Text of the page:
James Hoban

Autumn calf sales have offered sellers rewarding prices across four good years. The calf price had been reasonably solid for three selling rounds with an apparent new bottom. This buoyancy has come to a crashing halt in 2020.

Calf prices started low and have continued to drop with Covid-19 and widespread drought seemingly to blame.
At the time of writing we have our own selling decision to make. We have spent three years increasing cow numbers and selling only small lines of calves. Our plan was to sell 100 calves in 2020 – up from 60 in 2019 and 25 in 2018. We have previously sold some spring store cattle after wintering them on fodder beet and sold weaned calves in autumn as well as finishing cattle.

With steer calves trading at $2.80-$3.00kg liveweight and heifers at $2.50-2.70kg LW what is best – selling now or selling in spring?

If we hold calves we have to accept the risks of a further price drop off a difficult winter. There are always stories of people buying calves in autumn, filling them with feed through winter and selling them in spring for a disappointing margin.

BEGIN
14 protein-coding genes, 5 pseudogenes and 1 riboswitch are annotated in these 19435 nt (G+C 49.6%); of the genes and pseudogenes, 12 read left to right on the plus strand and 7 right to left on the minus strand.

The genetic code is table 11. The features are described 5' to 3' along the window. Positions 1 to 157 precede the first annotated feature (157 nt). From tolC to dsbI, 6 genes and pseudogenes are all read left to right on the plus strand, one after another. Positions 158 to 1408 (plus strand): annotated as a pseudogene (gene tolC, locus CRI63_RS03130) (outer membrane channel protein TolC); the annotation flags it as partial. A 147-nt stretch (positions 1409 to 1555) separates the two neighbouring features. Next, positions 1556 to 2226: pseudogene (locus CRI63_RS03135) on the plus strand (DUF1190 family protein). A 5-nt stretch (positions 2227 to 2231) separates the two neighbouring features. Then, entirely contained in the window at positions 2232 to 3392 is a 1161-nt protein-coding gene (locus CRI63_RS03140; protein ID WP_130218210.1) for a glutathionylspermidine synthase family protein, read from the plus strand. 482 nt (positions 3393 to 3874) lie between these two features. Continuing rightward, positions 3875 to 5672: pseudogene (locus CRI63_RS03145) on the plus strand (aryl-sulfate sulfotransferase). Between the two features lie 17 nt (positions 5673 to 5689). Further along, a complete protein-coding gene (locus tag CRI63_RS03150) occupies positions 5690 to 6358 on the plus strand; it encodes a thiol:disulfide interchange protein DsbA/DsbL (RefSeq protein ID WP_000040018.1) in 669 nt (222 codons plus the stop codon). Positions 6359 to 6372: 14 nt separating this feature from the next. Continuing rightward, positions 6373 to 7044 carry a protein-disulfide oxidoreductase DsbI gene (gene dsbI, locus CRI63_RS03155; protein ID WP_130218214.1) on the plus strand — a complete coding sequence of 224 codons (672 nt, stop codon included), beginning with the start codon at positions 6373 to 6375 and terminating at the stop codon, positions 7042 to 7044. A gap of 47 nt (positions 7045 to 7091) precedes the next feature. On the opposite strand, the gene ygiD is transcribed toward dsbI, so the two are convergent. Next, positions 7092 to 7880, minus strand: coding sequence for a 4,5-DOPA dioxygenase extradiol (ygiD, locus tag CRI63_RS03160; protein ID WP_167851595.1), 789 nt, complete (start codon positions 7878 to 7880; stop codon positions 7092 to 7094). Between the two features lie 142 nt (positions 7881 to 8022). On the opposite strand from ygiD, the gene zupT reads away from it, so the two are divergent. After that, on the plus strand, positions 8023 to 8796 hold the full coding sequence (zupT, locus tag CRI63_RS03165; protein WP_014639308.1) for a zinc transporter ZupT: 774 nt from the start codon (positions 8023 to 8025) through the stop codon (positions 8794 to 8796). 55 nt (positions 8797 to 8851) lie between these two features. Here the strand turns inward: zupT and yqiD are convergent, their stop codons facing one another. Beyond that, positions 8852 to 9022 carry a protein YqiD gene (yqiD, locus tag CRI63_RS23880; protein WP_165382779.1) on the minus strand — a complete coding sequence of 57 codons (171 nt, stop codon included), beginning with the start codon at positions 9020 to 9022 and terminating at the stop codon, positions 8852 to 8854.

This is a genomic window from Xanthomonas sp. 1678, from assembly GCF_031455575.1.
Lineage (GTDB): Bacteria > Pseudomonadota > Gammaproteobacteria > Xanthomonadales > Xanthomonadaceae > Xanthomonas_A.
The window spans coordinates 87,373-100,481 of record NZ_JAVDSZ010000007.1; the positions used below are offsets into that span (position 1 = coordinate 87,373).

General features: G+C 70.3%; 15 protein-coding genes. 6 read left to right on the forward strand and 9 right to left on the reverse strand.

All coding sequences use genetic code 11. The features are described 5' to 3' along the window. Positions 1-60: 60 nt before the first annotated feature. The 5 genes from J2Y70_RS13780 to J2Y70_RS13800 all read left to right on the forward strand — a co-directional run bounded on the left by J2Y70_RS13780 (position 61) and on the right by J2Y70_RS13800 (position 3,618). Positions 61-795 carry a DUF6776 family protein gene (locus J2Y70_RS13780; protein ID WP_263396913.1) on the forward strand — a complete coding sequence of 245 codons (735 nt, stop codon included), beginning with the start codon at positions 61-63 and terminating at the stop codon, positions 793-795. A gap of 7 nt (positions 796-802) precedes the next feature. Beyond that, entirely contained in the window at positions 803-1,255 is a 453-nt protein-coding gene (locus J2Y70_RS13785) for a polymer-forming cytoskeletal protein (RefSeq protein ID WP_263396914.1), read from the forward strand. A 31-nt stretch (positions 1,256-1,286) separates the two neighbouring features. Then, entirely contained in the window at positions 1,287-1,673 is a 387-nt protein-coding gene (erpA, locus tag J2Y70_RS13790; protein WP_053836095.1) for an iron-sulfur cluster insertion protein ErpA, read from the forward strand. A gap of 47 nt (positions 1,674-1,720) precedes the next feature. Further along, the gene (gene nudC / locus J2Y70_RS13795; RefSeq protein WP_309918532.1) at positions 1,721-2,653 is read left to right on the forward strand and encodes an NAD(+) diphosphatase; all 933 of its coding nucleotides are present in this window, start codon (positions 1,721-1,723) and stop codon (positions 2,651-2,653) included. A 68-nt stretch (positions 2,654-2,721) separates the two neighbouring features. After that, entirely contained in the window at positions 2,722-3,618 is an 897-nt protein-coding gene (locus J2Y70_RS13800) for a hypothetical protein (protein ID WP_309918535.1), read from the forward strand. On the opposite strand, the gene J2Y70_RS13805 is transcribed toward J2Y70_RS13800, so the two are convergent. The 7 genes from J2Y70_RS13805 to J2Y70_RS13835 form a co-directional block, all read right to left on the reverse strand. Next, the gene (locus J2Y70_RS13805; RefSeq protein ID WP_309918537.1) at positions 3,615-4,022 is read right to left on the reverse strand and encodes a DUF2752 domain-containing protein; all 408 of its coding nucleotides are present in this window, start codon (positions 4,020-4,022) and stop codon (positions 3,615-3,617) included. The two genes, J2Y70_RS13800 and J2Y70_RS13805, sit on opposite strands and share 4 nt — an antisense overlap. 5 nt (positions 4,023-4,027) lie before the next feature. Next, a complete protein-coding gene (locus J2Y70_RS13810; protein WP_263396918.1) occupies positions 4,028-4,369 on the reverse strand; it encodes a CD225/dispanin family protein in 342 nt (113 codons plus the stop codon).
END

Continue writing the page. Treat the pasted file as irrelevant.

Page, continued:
Table one compares March sale prices with spring sales. Line one shows the steer calf price for traditional beef breed lines at the first Culverden calf sale, always around March 22 while line two shows the same calculations from the Culverden Spring cattle sale around October 20.

While the sale prices vary across regions Culverden offers a reasonable yardstick for our calf selling options. It was also the only local sale completed before Covid-19 interrupted proceedings this year.

If we look to sell 230kg steer calves now they will be worth $690 at $3.00/kg. Table two shows what they could be worth in spring at various weights and a range of prices.

If we keep calves they will spend winter on fodder beet and balage. Assuming we sell them at the October sale and they spend 100 days on fodder beet, what does it cost to winter them?

For this exercise a yield of 20 tonnes is used as well as actual costs for growing and making whole-crop balage and growing the fodder beet. These are variables which could be different on other farms. The total cost of feeding a calf in this situation is $274. This figure does not allow for deaths, commission and debt servicing.

For any scenario from table two to be worthwhile, it must cover the autumn sale price of $690 plus the feeding costs of $274 plus any other costs which arise. Sale price must be $964 in October to break even on that calf. Table two shows that there is a profit margin provided animals achieve reasonable growth rates and the price does not crash into new territory. At the five-year average spring price of $3.37/kg LW and 700g growth rate a calf will sell for $1270. This is a profit of $306.